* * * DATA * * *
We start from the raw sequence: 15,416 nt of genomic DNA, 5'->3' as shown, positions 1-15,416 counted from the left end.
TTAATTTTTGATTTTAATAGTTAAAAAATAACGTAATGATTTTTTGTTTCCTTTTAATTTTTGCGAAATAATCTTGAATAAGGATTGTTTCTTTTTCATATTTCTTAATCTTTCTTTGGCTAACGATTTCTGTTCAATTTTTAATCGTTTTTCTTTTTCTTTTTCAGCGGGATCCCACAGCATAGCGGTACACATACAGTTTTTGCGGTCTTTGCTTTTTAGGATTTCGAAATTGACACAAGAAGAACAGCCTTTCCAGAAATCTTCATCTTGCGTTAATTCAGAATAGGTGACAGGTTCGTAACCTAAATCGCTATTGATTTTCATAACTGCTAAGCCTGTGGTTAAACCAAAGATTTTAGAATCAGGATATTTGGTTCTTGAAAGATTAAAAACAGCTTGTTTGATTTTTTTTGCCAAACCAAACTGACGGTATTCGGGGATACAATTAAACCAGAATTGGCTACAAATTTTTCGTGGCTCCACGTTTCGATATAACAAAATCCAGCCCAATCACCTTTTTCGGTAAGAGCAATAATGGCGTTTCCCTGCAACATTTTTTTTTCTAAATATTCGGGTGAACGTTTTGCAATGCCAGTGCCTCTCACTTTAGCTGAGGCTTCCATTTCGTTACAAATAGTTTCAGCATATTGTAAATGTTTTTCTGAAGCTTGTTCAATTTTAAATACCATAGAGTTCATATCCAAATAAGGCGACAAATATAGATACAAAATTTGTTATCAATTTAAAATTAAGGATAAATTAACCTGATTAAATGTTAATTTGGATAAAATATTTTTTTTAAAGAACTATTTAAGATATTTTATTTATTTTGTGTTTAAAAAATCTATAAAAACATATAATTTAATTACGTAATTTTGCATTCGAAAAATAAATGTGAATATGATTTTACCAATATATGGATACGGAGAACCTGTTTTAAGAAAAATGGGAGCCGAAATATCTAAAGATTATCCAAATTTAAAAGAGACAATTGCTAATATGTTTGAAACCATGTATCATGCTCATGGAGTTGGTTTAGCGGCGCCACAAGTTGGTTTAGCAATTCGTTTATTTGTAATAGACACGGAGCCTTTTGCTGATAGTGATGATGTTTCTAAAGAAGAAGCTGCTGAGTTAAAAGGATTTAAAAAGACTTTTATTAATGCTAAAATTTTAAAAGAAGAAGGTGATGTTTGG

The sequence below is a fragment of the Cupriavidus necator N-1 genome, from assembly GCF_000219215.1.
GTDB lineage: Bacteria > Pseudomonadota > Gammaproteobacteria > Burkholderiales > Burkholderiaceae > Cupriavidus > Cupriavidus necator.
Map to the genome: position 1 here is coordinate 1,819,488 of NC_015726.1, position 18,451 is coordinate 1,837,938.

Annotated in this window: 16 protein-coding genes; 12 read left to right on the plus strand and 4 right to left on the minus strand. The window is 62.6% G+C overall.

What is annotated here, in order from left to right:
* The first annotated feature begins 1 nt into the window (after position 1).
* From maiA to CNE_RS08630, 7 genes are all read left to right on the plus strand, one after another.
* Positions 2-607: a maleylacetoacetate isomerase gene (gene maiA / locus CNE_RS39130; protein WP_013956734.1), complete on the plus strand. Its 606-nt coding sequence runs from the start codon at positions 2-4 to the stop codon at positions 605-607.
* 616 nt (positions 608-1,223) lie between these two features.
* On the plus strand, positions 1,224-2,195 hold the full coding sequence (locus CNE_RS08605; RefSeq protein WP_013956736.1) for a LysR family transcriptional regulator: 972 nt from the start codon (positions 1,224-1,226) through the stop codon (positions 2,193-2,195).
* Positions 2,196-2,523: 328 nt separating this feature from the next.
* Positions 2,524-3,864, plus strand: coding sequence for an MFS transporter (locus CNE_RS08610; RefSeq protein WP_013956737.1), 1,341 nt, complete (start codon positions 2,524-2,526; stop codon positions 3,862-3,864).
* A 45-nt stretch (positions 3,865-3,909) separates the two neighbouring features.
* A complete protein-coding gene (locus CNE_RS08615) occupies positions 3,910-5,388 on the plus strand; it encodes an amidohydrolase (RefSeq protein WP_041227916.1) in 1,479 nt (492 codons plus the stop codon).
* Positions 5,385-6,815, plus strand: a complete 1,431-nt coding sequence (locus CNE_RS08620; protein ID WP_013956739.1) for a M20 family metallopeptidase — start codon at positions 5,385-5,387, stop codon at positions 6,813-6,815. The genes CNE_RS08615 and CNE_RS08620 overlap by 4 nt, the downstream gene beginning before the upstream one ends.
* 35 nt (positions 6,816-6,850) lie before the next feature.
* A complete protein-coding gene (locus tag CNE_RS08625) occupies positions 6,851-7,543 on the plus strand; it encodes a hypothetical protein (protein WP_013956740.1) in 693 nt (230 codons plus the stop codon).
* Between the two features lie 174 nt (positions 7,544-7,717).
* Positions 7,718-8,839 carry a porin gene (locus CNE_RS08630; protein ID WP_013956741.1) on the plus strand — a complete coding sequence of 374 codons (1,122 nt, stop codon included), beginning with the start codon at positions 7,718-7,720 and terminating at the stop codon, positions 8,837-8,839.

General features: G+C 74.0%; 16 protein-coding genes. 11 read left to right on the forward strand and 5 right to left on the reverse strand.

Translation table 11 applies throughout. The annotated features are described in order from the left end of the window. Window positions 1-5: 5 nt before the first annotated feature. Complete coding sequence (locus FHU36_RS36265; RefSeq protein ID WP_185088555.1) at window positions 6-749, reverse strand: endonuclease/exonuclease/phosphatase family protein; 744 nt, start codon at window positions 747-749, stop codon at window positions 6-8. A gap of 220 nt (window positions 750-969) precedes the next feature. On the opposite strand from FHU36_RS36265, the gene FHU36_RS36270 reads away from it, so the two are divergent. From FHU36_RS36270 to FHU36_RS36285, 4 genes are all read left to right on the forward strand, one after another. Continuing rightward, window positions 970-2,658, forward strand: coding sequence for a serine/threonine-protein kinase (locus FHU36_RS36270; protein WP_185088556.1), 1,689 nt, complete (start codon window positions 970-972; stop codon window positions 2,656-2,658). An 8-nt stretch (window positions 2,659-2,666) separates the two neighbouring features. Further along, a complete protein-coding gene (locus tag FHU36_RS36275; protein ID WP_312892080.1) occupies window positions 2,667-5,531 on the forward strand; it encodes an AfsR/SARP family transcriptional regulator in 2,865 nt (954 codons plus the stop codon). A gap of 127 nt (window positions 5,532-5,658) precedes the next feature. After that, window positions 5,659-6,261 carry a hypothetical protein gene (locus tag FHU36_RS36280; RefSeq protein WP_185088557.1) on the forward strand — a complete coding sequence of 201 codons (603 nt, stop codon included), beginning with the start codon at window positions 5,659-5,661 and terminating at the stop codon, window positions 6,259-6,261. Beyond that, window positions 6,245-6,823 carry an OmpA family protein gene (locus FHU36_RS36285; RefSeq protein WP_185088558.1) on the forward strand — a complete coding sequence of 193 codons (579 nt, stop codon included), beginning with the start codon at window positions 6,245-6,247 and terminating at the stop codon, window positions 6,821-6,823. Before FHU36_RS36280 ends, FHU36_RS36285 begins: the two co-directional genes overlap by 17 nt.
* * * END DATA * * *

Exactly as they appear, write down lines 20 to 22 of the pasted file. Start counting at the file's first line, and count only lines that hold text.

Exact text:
* Between the two features lie 174 nt (positions 7,544-7,717).
* Positions 7,718-8,839 carry a porin gene (locus CNE_RS08630; protein ID WP_013956741.1) on the plus strand — a complete coding sequence of 374 codons (1,122 nt, stop codon included), beginning with the start codon at positions 7,718-7,720 and terminating at the stop codon, positions 8,837-8,839.

General features: G+C 74.0%; 16 protein-coding genes. 11 read left to right on the forward strand and 5 right to left on the reverse strand.